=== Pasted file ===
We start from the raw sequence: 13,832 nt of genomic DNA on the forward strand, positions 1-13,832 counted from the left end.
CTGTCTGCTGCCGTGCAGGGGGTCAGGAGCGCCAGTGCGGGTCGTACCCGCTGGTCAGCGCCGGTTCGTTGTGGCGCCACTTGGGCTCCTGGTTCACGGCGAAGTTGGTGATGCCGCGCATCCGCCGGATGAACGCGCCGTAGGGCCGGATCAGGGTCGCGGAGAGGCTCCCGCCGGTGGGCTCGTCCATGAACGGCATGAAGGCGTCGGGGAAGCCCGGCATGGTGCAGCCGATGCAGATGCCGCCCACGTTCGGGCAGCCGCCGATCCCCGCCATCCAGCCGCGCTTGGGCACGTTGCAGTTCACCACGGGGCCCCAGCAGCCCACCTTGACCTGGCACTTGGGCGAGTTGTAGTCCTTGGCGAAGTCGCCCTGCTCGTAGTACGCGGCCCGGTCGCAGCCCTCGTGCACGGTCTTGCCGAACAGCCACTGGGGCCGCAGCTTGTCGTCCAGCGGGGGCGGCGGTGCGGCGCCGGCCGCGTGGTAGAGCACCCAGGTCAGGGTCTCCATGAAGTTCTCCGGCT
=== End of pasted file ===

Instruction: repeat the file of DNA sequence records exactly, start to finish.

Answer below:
We start from the raw sequence: 13,832 nt of genomic DNA on the forward strand, positions 1-13,832 counted from the left end.
CTGTCTGCTGCCGTGCAGGGGGTCAGGAGCGCCAGTGCGGGTCGTACCCGCTGGTCAGCGCCGGTTCGTTGTGGCGCCACTTGGGCTCCTGGTTCACGGCGAAGTTGGTGATGCCGCGCATCCGCCGGATGAACGCGCCGTAGGGCCGGATCAGGGTCGCGGAGAGGCTCCCGCCGGTGGGCTCGTCCATGAACGGCATGAAGGCGTCGGGGAAGCCCGGCATGGTGCAGCCGATGCAGATGCCGCCCACGTTCGGGCAGCCGCCGATCCCCGCCATCCAGCCGCGCTTGGGCACGTTGCAGTTCACCACGGGGCCCCAGCAGCCCACCTTGACCTGGCACTTGGGCGAGTTGTAGTCCTTGGCGAAGTCGCCCTGCTCGTAGTACGCGGCCCGGTCGCAGCCCTCGTGCACGGTCTTGCCGAACAGCCACTGGGGCCGCAGCTTGTCGTCCAGCGGGGGCGGCGGTGCGGCGCCGGCCGCGTGGTAGAGCACCCAGGTCAGGGTCTCCATGAAGTTCTCCGGCT